The outdoors is par excellence the school for observation and for realizing the wonders of a wondrous universe. It opens to the mind appreciation of the beautiful that lies before it day by day…
The study of nature brings into a harmonious whole the question of the infinite, the historic, and the microscopic as part of the Great Creator’s work.
Going into the world of nature without knowing the names of the plants and animals that call it home is like walking into a room of people whom you have never met. Once we learn a name or two of what grows in the forest or people in that room we begin to feel more at home. Curiosity prompts us further and we learn about the relationships, the habits and the hierarchies and soon begin to understand our place in the larger scheme of things.
Nature study is a crucial element of Scouting not simply because a Scout learns the names of things or gains an academic understanding of nature. Scouts learn these things towards the greater aim of appreciating their spiritual and philosophical significance.
Natural history is the observational study of plants and animals. It is a more experiential than experimental branch of science ; an umbrella of many specialty sciences. A person who studies natural history is known as a naturalist or “natural historian”.
You need not become a highly trained expert to appreciate the natural world. Getting started is easy and once you begin to learn a little here and there it will become a lifelong pursuit. I began with learning the natural history behind Scout rank requirements and followed my curiosity from there.
Over the next few weeks every Wednesday I’ll publish an overview of several different branches of natural history resources for Scout leaders. A basic tool kit is helpful as you prepare to get out and study;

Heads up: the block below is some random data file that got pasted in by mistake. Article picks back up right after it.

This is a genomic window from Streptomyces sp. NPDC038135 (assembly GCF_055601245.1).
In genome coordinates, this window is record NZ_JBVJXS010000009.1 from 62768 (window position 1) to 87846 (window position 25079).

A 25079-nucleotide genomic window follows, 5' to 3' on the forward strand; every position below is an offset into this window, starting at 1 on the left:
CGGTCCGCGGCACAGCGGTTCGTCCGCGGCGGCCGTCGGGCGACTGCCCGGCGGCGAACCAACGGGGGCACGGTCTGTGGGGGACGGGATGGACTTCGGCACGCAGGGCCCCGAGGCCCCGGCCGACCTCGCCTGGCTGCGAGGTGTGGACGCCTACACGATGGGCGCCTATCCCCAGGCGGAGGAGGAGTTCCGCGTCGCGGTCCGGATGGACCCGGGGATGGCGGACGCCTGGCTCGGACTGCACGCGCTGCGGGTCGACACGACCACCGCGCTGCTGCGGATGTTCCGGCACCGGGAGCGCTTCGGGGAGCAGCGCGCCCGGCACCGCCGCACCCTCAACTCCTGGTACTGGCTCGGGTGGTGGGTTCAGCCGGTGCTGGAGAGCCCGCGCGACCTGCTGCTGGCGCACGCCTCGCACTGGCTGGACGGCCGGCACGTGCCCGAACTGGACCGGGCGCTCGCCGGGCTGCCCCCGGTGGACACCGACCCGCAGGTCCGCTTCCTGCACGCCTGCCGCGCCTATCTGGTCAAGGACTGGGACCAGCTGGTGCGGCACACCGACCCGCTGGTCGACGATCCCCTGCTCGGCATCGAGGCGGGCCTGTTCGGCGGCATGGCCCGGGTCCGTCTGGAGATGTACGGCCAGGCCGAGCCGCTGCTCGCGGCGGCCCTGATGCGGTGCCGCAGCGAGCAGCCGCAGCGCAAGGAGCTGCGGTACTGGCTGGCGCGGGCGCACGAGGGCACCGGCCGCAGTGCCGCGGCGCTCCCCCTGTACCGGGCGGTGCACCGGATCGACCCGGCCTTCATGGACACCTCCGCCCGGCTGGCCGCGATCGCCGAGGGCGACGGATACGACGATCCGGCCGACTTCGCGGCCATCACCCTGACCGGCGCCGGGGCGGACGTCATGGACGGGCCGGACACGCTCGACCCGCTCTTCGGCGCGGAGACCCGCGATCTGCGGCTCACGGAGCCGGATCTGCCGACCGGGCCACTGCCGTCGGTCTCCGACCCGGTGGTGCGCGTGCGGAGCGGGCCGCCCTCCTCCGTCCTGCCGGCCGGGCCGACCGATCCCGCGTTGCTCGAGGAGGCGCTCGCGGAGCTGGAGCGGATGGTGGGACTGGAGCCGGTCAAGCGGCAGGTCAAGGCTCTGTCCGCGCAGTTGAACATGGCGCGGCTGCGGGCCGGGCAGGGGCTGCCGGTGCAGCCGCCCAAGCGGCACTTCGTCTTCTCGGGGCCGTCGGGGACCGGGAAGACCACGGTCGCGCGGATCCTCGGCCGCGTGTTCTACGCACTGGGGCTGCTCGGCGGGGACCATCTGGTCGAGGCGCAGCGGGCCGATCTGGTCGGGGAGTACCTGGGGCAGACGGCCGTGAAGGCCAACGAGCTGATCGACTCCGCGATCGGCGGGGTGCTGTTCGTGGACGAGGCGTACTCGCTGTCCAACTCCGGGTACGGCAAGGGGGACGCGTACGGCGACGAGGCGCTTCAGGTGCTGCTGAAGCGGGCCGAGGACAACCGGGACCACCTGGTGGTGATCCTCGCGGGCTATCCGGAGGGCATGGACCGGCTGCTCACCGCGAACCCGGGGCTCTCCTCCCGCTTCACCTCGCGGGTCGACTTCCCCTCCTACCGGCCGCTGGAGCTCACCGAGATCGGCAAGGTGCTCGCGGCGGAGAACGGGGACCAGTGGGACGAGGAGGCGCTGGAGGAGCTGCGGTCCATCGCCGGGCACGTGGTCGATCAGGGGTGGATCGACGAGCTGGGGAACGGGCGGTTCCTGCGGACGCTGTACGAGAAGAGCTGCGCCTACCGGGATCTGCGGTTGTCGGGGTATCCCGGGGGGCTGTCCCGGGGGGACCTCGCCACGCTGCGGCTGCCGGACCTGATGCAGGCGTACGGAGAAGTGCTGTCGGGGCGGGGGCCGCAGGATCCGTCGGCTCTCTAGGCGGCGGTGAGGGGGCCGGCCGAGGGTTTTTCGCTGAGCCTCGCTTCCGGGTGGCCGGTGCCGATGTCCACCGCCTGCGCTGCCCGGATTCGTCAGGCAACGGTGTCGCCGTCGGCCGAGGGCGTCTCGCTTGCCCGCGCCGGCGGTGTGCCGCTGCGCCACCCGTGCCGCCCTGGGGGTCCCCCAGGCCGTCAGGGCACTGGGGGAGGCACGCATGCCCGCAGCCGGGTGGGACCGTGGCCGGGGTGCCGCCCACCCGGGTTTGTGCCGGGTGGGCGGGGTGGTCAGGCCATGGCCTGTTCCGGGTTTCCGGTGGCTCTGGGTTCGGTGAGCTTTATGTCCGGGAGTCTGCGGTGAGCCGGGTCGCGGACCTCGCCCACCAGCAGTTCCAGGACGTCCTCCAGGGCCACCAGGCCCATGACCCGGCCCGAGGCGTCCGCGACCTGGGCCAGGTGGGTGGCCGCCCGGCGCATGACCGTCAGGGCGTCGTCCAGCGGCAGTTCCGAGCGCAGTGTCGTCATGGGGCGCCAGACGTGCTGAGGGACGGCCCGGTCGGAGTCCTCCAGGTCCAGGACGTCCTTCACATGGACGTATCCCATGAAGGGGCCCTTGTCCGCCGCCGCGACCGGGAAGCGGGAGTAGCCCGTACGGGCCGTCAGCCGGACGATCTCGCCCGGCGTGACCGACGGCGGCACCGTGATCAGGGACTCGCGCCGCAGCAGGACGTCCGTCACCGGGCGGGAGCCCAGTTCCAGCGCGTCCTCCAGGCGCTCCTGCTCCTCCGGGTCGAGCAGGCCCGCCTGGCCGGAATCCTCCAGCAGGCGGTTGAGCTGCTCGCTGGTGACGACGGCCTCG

Camera – any simple digital camera is an essential naturalist’s tool. As Scouts we observe the leave no trace principle of leaving what you find so taking pictures is a much more permanent, manageable and ethical way to develop a natural history collection.
I own a Panasonic Lumix SZ5 (the newer model is the Panasonic Lumix DMC-ZS8). The camera is compact, has a great zoom and macro features, and is simple to use.
Binoculars or a Monocular – I have an inexpensive binocular by Barska I got on sale a few years back. A similar on is the Barska Blackhawk 12×25 Waterproof Compact Binocular. Paying a bit extra for waterproof binoculars is worth it but you needn’t spend more than 20-30 bucks for a very usable pair.
Binoculars are identified by two numbers (in the case of the Barska’s 12×25 read ’12 by 25′) the first number is the magnifying strength. Generally you’ll find compact binoculars are 8, 10 0r 12X. I am happy with 10 or 12, any higher magnification makes spotting a bit more difficult because your field of view is smaller. The second number is the objective lens in millimeters (the wide end of the binoculars) the larger the objective lens the more light it will gather. I like a 25MM objective, still compact but with good light gathering.
Many less expensive ($8-12) binoculars are available but they can be frustrating to use because the magnification and objectives are lower and they are not waterproof or particularly well made. Aim at the $25-30 range and watch for sales.
For backpacking I have an inexpensive monocular (10×21) that weighs a couple of ounces. These are fairly easy to find for $10-12.
Magnifying glass – I have several different magnifying glasses knocking around the house. For the field I recommend a simple jewler’s loupe like this 30x loupe. There are plenty of inexpensive alternatives available.
Measuring Tape – I like a sewing tape, they are light, they stay stretched out for photos if needed, and they are inexpensive. Singer makes a 96 inch tape measure, (most are 60 inches). Make sure your tape is marked in inches and centimeters.
Six inch ruler – Clear plastic in inches and centimeters.
The variety of sizes and types are so subjective that I hesitate to be more specific. My two favorites are Rite in the Rain and Moleskine. I have a Rite in the Rain 4 5/8″ x 7″ spiral bound notebook and a number of different Moleskine Pocket Notebooks